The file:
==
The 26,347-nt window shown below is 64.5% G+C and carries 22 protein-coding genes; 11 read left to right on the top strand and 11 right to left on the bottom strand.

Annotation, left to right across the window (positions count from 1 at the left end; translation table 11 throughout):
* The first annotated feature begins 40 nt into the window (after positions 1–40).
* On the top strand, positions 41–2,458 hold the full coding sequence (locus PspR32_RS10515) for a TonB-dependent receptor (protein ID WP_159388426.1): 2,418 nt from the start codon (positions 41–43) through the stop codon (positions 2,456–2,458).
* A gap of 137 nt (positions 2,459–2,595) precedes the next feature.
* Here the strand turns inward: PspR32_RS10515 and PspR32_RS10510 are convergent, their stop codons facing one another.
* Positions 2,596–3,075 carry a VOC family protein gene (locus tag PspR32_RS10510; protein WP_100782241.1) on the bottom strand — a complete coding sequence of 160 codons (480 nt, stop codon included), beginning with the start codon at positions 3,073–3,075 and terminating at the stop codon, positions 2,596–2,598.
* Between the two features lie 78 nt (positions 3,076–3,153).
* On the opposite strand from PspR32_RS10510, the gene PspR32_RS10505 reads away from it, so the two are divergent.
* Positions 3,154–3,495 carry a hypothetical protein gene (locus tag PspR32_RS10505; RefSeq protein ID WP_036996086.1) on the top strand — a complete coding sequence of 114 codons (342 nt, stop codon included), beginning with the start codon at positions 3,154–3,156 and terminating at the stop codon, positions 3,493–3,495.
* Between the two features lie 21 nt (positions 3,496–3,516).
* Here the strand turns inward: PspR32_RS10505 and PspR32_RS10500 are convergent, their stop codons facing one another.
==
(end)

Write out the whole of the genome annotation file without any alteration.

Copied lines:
The 26,347-nt window shown below is 64.5% G+C and carries 22 protein-coding genes; 11 read left to right on the top strand and 11 right to left on the bottom strand.

Annotation, left to right across the window (positions count from 1 at the left end; translation table 11 throughout):
* The first annotated feature begins 40 nt into the window (after positions 1–40).
* On the top strand, positions 41–2,458 hold the full coding sequence (locus PspR32_RS10515) for a TonB-dependent receptor (protein ID WP_159388426.1): 2,418 nt from the start codon (positions 41–43) through the stop codon (positions 2,456–2,458).
* A gap of 137 nt (positions 2,459–2,595) precedes the next feature.
* Here the strand turns inward: PspR32_RS10515 and PspR32_RS10510 are convergent, their stop codons facing one another.
* Positions 2,596–3,075 carry a VOC family protein gene (locus tag PspR32_RS10510; protein WP_100782241.1) on the bottom strand — a complete coding sequence of 160 codons (480 nt, stop codon included), beginning with the start codon at positions 3,073–3,075 and terminating at the stop codon, positions 2,596–2,598.
* Between the two features lie 78 nt (positions 3,076–3,153).
* On the opposite strand from PspR32_RS10510, the gene PspR32_RS10505 reads away from it, so the two are divergent.
* Positions 3,154–3,495 carry a hypothetical protein gene (locus tag PspR32_RS10505; RefSeq protein ID WP_036996086.1) on the top strand — a complete coding sequence of 114 codons (342 nt, stop codon included), beginning with the start codon at positions 3,154–3,156 and terminating at the stop codon, positions 3,493–3,495.
* Between the two features lie 21 nt (positions 3,496–3,516).
* Here the strand turns inward: PspR32_RS10505 and PspR32_RS10500 are convergent, their stop codons facing one another.